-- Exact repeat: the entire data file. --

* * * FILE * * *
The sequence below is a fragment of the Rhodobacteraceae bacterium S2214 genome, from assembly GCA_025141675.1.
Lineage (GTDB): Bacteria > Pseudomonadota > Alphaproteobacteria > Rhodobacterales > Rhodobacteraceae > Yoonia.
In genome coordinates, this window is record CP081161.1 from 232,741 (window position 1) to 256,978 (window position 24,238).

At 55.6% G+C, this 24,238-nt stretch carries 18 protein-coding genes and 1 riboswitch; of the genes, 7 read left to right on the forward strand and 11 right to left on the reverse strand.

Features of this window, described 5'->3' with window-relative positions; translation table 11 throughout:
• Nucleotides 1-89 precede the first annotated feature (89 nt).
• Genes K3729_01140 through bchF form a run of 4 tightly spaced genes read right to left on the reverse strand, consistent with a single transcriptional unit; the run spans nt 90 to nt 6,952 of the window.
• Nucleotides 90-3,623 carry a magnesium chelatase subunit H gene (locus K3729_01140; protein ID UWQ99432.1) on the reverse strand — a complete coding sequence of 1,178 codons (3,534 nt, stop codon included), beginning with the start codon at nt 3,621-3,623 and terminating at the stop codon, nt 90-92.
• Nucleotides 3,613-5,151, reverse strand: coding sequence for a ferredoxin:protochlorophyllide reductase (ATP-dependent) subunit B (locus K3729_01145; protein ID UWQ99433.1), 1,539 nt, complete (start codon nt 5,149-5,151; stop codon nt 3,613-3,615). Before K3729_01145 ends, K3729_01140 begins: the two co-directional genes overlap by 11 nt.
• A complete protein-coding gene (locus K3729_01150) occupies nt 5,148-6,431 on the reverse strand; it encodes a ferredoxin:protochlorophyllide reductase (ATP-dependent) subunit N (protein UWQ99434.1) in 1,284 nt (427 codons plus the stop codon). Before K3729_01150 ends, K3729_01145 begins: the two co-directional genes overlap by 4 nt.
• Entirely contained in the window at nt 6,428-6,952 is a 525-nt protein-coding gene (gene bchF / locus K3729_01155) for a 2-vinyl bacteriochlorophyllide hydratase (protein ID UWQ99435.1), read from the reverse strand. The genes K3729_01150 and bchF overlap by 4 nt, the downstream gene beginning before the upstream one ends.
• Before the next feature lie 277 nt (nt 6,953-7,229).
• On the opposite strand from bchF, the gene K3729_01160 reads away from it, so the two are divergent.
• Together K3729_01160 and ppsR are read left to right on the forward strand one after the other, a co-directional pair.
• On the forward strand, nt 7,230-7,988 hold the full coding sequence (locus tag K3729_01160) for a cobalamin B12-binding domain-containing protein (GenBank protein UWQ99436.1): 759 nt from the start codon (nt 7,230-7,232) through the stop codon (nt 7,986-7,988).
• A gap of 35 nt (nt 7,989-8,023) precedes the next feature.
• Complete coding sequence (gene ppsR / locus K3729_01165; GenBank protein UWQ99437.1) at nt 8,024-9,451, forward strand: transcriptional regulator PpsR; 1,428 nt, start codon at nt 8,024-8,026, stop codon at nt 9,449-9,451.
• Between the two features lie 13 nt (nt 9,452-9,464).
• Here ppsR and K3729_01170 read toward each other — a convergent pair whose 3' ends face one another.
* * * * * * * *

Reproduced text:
The sequence below is a fragment of the Rhodobacteraceae bacterium S2214 genome, from assembly GCA_025141675.1.
Lineage (GTDB): Bacteria > Pseudomonadota > Alphaproteobacteria > Rhodobacterales > Rhodobacteraceae > Yoonia.
In genome coordinates, this window is record CP081161.1 from 232,741 (window position 1) to 256,978 (window position 24,238).

At 55.6% G+C, this 24,238-nt stretch carries 18 protein-coding genes and 1 riboswitch; of the genes, 7 read left to right on the forward strand and 11 right to left on the reverse strand.

Features of this window, described 5'->3' with window-relative positions; translation table 11 throughout:
• Nucleotides 1-89 precede the first annotated feature (89 nt).
• Genes K3729_01140 through bchF form a run of 4 tightly spaced genes read right to left on the reverse strand, consistent with a single transcriptional unit; the run spans nt 90 to nt 6,952 of the window.
• Nucleotides 90-3,623 carry a magnesium chelatase subunit H gene (locus K3729_01140; protein ID UWQ99432.1) on the reverse strand — a complete coding sequence of 1,178 codons (3,534 nt, stop codon included), beginning with the start codon at nt 3,621-3,623 and terminating at the stop codon, nt 90-92.
• Nucleotides 3,613-5,151, reverse strand: coding sequence for a ferredoxin:protochlorophyllide reductase (ATP-dependent) subunit B (locus K3729_01145; protein ID UWQ99433.1), 1,539 nt, complete (start codon nt 5,149-5,151; stop codon nt 3,613-3,615). Before K3729_01145 ends, K3729_01140 begins: the two co-directional genes overlap by 11 nt.
• A complete protein-coding gene (locus K3729_01150) occupies nt 5,148-6,431 on the reverse strand; it encodes a ferredoxin:protochlorophyllide reductase (ATP-dependent) subunit N (protein UWQ99434.1) in 1,284 nt (427 codons plus the stop codon). Before K3729_01150 ends, K3729_01145 begins: the two co-directional genes overlap by 4 nt.
• Entirely contained in the window at nt 6,428-6,952 is a 525-nt protein-coding gene (gene bchF / locus K3729_01155) for a 2-vinyl bacteriochlorophyllide hydratase (protein ID UWQ99435.1), read from the reverse strand. The genes K3729_01150 and bchF overlap by 4 nt, the downstream gene beginning before the upstream one ends.
• Before the next feature lie 277 nt (nt 6,953-7,229).
• On the opposite strand from bchF, the gene K3729_01160 reads away from it, so the two are divergent.
• Together K3729_01160 and ppsR are read left to right on the forward strand one after the other, a co-directional pair.
• On the forward strand, nt 7,230-7,988 hold the full coding sequence (locus tag K3729_01160) for a cobalamin B12-binding domain-containing protein (GenBank protein UWQ99436.1): 759 nt from the start codon (nt 7,230-7,232) through the stop codon (nt 7,986-7,988).
• A gap of 35 nt (nt 7,989-8,023) precedes the next feature.
• Complete coding sequence (gene ppsR / locus K3729_01165; GenBank protein UWQ99437.1) at nt 8,024-9,451, forward strand: transcriptional regulator PpsR; 1,428 nt, start codon at nt 8,024-8,026, stop codon at nt 9,449-9,451.
• Between the two features lie 13 nt (nt 9,452-9,464).
• Here ppsR and K3729_01170 read toward each other — a convergent pair whose 3' ends face one another.